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In a given situation where a local currency becomes very strong compared to other major currencies (like the USD, EUR, etc...), should the government / central bank leverage the opportunity to print money and fund infrastructure / public projects with it?

On the surface that looks like a good opportunity to "kill two birds with one stone" - you get "free" money to fund projects while applying down pressure on the currency (high exchange too high can hurt exporters). What undesired effect am I missing?

The specific example in mind is Israel where the Shekel is very strong right now compared to the US dollar...

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  • $\begingroup$ As pointed by Giskard's answer, there is no way how economics can answer the should question. For example, science/evidence is crystal clear on the health benefits of exercising. Should you exercise? That is value question, and science cannot really answer value questions. Maybe you should never exercise, maybe governments should pursue policies that keep every person as poor as possible. Who is to say these goals would be wrong other than moral philosophers? Moral questions belong to Philosophy.se, not Economics.se. Please consider editing your question to make sure its about economics $\endgroup$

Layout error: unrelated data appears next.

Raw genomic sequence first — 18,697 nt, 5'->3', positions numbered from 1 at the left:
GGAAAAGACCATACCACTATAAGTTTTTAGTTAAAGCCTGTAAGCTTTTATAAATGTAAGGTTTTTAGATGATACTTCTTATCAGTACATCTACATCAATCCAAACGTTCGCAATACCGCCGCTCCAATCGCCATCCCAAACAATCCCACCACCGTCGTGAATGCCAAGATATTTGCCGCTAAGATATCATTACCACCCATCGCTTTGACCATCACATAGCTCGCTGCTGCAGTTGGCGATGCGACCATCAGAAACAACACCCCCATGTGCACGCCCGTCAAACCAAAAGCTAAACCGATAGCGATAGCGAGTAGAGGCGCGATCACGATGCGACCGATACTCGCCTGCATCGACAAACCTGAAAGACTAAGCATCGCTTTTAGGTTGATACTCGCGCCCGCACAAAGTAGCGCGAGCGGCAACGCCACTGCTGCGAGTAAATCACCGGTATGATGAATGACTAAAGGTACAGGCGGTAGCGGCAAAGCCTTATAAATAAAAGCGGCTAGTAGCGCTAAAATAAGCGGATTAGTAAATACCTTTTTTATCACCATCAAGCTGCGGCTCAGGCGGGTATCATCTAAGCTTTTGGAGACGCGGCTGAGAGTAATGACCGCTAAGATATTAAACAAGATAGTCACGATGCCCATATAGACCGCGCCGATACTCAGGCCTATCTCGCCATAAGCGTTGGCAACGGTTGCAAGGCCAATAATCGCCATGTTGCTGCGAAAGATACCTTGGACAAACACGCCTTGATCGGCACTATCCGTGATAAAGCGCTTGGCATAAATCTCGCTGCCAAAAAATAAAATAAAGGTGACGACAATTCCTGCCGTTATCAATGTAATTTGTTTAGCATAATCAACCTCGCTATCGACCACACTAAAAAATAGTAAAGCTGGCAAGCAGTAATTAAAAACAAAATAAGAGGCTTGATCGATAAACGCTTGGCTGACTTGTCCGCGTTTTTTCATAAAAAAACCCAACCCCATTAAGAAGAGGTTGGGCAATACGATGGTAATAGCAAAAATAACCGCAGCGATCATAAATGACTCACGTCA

– 1muflon1
    Nov 27 '21 at 13:53
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"Should" is not a good word to use in this context, it implies a generally agreed upon norm. There are always several upsides and downsides, and it is difficult to assess these in a given moment, without assessing the planned trajectory of a currency exchange.

An example of a downside of depreciation, since you seem to be asking for such, is that a strong Shekel benefits Israeli consumers of foreign goods and services.

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